Okay, on the first part of your question, we have -- it was a very small study. So we have analyzed that study and it's really more a question for us of looking at the overall considerations in moving forward with the program. There was a signal or there were signals, I should say, in that study but there are other considerations before investing or making major investments in the development program. So we are just assessing a number of different factors. Not all of them are specific to the data of that trial to see whether it makes sense to move forward with a cerebral palsy program. So I would leave that where it is. Now, I'm not quite sure I understood your second question about gait and balance and the label. Could you clarify that for me?

Kumaraguru Raja

You guys have some data on gait and balance, so I was -- I wanted to know how it will impact our [indiscernible]

Ron Cohen

Okay, which data are you referring to? For the stroke trial, the CP trial? MS?

Kumaraguru Raja

This is for the MS.

Ron Cohen

Yes. We don't anticipate. I think you're talking about the results of an investigator initiated study that was published or that was presented at a meeting, is that correct?

Kumaraguru Raja

Yes, that's right.

Ron Cohen

Right. We don't anticipate that at least we have no indication at this point that, that's going to affect the label.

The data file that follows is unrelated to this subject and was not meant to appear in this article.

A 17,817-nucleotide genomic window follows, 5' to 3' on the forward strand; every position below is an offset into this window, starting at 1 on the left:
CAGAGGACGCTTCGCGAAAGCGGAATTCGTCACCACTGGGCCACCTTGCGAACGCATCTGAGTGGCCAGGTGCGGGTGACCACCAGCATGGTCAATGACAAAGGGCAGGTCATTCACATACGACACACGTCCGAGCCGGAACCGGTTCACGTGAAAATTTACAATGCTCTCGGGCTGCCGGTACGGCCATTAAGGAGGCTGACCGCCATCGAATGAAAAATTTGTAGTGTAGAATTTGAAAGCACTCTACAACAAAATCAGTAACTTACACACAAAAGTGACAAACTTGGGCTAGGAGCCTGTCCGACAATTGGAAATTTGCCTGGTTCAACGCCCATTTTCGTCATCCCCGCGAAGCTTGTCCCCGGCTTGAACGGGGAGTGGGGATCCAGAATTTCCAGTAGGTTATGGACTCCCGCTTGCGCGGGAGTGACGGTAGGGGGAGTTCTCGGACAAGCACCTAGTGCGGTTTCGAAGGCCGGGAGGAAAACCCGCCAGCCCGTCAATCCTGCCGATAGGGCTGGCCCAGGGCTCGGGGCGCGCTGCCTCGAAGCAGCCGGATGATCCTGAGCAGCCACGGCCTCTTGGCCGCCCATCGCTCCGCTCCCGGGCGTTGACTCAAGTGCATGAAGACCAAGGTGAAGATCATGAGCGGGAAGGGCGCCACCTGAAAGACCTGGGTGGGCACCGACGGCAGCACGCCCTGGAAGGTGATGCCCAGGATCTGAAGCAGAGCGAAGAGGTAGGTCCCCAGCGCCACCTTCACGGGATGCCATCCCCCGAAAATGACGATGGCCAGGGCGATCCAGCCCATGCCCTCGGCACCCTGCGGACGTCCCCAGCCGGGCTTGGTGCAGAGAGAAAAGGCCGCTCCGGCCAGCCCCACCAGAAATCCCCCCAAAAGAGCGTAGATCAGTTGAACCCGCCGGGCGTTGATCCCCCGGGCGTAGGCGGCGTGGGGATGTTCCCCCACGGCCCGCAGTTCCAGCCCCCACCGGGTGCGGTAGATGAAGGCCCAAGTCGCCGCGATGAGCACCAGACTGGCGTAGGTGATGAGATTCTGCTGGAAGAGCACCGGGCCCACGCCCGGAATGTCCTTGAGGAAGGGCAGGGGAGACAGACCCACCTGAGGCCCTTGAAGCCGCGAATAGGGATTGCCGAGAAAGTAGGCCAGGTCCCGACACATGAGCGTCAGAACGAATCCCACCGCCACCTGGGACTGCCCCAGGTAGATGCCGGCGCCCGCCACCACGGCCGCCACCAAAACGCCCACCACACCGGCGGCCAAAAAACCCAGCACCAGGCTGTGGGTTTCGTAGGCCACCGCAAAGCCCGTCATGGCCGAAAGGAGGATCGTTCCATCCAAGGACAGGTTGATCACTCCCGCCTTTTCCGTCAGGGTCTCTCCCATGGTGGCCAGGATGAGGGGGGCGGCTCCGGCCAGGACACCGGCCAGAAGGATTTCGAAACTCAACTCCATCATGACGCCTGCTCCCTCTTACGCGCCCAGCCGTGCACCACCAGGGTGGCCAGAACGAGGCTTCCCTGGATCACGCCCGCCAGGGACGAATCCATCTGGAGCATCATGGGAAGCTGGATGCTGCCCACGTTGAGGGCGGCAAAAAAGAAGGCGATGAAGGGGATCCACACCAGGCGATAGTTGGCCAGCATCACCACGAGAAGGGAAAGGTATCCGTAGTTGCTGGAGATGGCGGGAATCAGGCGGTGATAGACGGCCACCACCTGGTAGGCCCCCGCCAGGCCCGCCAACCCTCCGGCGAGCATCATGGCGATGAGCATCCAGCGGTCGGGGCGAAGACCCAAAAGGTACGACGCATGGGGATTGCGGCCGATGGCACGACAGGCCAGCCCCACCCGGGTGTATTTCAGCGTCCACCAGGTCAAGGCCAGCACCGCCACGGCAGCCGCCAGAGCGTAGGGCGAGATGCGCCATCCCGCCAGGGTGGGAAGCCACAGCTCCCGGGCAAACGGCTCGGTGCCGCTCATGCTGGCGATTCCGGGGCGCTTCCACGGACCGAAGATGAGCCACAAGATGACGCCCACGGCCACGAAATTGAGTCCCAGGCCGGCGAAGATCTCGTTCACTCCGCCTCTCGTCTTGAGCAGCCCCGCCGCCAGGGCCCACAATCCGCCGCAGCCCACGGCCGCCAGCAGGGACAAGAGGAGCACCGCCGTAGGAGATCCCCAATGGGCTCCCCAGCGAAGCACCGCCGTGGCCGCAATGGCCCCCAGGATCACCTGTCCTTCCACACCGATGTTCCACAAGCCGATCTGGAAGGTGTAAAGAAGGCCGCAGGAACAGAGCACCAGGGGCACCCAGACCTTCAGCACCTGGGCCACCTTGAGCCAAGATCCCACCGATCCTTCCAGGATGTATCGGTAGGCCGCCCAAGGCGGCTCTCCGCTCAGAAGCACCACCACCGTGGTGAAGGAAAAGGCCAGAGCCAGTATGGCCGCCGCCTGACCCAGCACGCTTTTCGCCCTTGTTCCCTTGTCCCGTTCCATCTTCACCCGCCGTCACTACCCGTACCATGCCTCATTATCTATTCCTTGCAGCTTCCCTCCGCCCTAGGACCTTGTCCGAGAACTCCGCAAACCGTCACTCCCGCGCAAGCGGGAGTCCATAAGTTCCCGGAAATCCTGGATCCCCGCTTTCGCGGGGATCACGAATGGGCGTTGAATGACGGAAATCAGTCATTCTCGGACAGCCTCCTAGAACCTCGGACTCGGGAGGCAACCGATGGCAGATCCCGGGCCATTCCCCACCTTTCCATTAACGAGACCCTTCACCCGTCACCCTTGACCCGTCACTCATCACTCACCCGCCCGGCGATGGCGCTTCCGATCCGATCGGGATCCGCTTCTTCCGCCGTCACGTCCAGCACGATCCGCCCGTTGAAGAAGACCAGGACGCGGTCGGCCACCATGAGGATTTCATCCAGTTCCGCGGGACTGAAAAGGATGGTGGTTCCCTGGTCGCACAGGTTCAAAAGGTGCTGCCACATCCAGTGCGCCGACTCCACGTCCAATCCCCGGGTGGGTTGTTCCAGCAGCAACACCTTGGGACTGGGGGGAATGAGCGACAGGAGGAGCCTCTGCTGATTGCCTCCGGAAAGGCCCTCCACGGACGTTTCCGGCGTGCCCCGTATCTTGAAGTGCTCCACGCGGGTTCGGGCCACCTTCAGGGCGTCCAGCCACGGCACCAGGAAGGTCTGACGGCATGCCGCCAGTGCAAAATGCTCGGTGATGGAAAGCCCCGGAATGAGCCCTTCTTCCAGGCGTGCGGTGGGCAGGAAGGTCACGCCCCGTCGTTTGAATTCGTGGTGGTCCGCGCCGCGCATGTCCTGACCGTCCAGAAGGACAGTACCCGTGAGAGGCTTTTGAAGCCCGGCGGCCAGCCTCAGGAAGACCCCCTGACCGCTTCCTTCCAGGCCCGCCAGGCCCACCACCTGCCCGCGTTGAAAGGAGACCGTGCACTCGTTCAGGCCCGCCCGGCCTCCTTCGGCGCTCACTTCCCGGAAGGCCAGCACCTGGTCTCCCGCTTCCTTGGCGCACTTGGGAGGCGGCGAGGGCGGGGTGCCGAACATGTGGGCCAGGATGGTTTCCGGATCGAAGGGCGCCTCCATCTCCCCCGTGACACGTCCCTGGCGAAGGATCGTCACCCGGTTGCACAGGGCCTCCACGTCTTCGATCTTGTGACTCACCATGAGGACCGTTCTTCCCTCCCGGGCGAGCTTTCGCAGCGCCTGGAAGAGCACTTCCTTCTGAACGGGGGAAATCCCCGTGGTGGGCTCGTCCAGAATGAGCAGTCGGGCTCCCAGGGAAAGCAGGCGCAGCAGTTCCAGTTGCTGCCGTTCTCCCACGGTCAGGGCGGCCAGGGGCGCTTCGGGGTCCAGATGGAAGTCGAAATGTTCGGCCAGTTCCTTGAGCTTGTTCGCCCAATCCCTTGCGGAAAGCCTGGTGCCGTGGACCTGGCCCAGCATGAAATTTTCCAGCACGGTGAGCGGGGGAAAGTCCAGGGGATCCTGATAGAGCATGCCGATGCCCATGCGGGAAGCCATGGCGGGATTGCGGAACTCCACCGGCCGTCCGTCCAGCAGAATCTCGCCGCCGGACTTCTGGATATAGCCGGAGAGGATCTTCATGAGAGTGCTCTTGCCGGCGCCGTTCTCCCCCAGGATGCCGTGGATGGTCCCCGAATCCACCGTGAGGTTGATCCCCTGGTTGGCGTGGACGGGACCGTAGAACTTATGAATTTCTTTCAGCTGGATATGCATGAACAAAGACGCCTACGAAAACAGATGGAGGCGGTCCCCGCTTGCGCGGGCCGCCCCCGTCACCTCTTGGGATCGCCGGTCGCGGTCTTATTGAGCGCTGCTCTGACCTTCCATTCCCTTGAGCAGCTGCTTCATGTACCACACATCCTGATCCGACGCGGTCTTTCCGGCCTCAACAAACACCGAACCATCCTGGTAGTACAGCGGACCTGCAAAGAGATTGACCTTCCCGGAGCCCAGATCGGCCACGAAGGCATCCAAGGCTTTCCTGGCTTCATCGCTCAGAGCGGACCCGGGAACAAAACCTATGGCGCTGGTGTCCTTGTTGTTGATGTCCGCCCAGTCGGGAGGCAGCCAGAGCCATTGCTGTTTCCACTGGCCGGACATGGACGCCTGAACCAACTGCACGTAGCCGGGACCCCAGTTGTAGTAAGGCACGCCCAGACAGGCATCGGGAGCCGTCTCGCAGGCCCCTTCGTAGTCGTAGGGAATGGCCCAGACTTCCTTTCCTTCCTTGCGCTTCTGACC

Kumaraguru Raja

If I may sneak in, what's the timing for getting data for rHIgM22.

Tierney Saccavino

RHIgM22.

Ron Cohen

We have not projected that yet. So when -- I can't speak to it at the moment.

Operator

Your next question comes from Geoffrey Meacham from JPMorgan.

Ron Cohen

Hold on Geoff, hold on just a second. Yes, I was just checking some information. With regard to the rHIgM22 trial, I think if you look at clinicaltrials.gov, you'll see a projected date of completion for that trial. And I believe it's somewhere middle to second half of '14, but I just don't have it in my head. So but if you check it, you'll find it.

Geoffrey C. Meacham - JP Morgan Chase & Co, Research Division

Are you ready now?

Ron Cohen

Yes, please. Sorry Geoff.

Geoffrey C. Meacham - JP Morgan Chase & Co, Research Division

Okay. All right...

Ron Cohen

Hey Geoff, you mind if I answer another question before...

Geoffrey C. Meacham - JP Morgan Chase & Co, Research Division

When you're ready. So I know a lot of folks have been asking about post stroke deficits based on your U.S. discussions or discussions with the FDA. Just curious if you guys had I know [indiscernible] obviously, runs Europe for MS, but have you guys had any discussions with EMEA or any regulators across the world in terms of looking at this opportunity on a global basis? Obviously, it won't be just exclusively a U.S. opportunity. And then have you looked at all about the size of the market opportunity outside the U.S. for post stroke?

Ron Cohen